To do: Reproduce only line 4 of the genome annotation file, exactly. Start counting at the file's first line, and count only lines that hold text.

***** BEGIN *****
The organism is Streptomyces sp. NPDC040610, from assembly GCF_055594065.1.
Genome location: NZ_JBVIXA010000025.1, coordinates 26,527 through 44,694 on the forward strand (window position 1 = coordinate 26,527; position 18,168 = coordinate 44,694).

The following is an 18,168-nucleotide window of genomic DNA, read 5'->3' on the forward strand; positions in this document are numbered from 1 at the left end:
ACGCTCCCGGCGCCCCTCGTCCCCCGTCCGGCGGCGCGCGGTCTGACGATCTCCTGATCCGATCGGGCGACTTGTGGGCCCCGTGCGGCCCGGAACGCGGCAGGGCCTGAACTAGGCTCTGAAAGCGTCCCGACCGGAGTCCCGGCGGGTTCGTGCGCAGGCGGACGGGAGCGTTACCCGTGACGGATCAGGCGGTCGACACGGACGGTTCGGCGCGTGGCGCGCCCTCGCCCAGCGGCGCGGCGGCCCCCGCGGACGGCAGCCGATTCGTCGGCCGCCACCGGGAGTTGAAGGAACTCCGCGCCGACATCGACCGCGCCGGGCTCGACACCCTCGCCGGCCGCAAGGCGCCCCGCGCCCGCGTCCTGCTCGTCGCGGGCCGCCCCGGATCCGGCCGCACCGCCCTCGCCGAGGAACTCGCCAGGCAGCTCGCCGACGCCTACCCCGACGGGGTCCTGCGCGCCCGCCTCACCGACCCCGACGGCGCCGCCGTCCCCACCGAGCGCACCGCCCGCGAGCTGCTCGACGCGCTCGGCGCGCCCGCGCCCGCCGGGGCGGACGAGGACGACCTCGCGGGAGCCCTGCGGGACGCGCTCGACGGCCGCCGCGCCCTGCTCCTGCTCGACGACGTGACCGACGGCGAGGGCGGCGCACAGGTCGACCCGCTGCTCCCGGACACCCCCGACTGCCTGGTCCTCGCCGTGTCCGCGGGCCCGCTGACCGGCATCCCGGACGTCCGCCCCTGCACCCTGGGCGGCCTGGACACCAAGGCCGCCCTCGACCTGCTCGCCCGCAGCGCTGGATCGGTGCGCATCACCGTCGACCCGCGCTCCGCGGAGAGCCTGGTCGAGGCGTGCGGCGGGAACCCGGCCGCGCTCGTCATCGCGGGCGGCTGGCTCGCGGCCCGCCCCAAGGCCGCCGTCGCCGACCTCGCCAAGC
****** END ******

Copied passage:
ACGCTCCCGGCGCCCCTCGTCCCCCGTCCGGCGGCGCGCGGTCTGACGATCTCCTGATCCGATCGGGCGACTTGTGGGCCCCGTGCGGCCCGGAACGCGGCAGGGCCTGAACTAGGCTCTGAAAGCGTCCCGACCGGAGTCCCGGCGGGTTCGTGCGCAGGCGGACGGGAGCGTTACCCGTGACGGATCAGGCGGTCGACACGGACGGTTCGGCGCGTGGCGCGCCCTCGCCCAGCGGCGCGGCGGCCCCCGCGGACGGCAGCCGATTCGTCGGCCGCCACCGGGAGTTGAAGGAACTCCGCGCCGACATCGACCGCGCCGGGCTCGACACCCTCGCCGGCCGCAAGGCGCCCCGCGCCCGCGTCCTGCTCGTCGCGGGCCGCCCCGGATCCGGCCGCACCGCCCTCGCCGAGGAACTCGCCAGGCAGCTCGCCGACGCCTACCCCGACGGGGTCCTGCGCGCCCGCCTCACCGACCCCGACGGCGCCGCCGTCCCCACCGAGCGCACCGCCCGCGAGCTGCTCGACGCGCTCGGCGCGCCCGCGCCCGCCGGGGCGGACGAGGACGACCTCGCGGGAGCCCTGCGGGACGCGCTCGACGGCCGCCGCGCCCTGCTCCTGCTCGACGACGTGACCGACGGCGAGGGCGGCGCACAGGTCGACCCGCTGCTCCCGGACACCCCCGACTGCCTGGTCCTCGCCGTGTCCGCGGGCCCGCTGACCGGCATCCCGGACGTCCGCCCCTGCACCCTGGGCGGCCTGGACACCAAGGCCGCCCTCGACCTGCTCGCCCGCAGCGCTGGATCGGTGCGCATCACCGTCGACCCGCGCTCCGCGGAGAGCCTGGTCGAGGCGTGCGGCGGGAACCCGGCCGCGCTCGTCATCGCGGGCGGCTGGCTCGCGGCCCGCCCCAAGGCCGCCGTCGCCGACCTCGCCAAGC